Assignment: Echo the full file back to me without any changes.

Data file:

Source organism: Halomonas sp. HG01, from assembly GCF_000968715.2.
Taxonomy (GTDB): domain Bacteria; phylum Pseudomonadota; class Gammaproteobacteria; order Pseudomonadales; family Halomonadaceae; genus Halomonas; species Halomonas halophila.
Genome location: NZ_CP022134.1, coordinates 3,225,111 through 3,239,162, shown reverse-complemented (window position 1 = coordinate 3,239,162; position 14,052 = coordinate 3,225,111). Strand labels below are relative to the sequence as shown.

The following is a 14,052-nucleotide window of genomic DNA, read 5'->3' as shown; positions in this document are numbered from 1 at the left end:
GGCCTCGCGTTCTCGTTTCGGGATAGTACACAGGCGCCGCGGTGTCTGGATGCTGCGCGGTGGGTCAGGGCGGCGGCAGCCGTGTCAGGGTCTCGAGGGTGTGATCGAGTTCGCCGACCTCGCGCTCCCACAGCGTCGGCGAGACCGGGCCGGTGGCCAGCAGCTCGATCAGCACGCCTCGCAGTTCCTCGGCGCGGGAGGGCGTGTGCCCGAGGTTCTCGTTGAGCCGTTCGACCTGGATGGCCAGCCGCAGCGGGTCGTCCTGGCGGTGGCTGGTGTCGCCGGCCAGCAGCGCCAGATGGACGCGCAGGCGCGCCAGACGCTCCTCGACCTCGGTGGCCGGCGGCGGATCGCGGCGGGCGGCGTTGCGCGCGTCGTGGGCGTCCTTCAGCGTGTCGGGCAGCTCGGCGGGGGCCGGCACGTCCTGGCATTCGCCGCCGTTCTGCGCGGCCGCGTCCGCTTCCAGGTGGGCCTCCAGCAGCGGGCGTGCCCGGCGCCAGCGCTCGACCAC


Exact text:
Source organism: Halomonas sp. HG01, from assembly GCF_000968715.2.
Taxonomy (GTDB): domain Bacteria; phylum Pseudomonadota; class Gammaproteobacteria; order Pseudomonadales; family Halomonadaceae; genus Halomonas; species Halomonas halophila.
Genome location: NZ_CP022134.1, coordinates 3,225,111 through 3,239,162, shown reverse-complemented (window position 1 = coordinate 3,239,162; position 14,052 = coordinate 3,225,111). Strand labels below are relative to the sequence as shown.

The following is a 14,052-nucleotide window of genomic DNA, read 5'->3' as shown; positions in this document are numbered from 1 at the left end:
GGCCTCGCGTTCTCGTTTCGGGATAGTACACAGGCGCCGCGGTGTCTGGATGCTGCGCGGTGGGTCAGGGCGGCGGCAGCCGTGTCAGGGTCTCGAGGGTGTGATCGAGTTCGCCGACCTCGCGCTCCCACAGCGTCGGCGAGACCGGGCCGGTGGCCAGCAGCTCGATCAGCACGCCTCGCAGTTCCTCGGCGCGGGAGGGCGTGTGCCCGAGGTTCTCGTTGAGCCGTTCGACCTGGATGGCCAGCCGCAGCGGGTCGTCCTGGCGGTGGCTGGTGTCGCCGGCCAGCAGCGCCAGATGGACGCGCAGGCGCGCCAGACGCTCCTCGACCTCGGTGGCCGGCGGCGGATCGCGGCGGGCGGCGTTGCGCGCGTCGTGGGCGTCCTTCAGCGTGTCGGGCAGCTCGGCGGGGGCCGGCACGTCCTGGCATTCGCCGCCGTTCTGCGCGGCCGCGTCCGCTTCCAGGTGGGCCTCCAGCAGCGGGCGTGCCCGGCGCCAGCGCTCGACCAC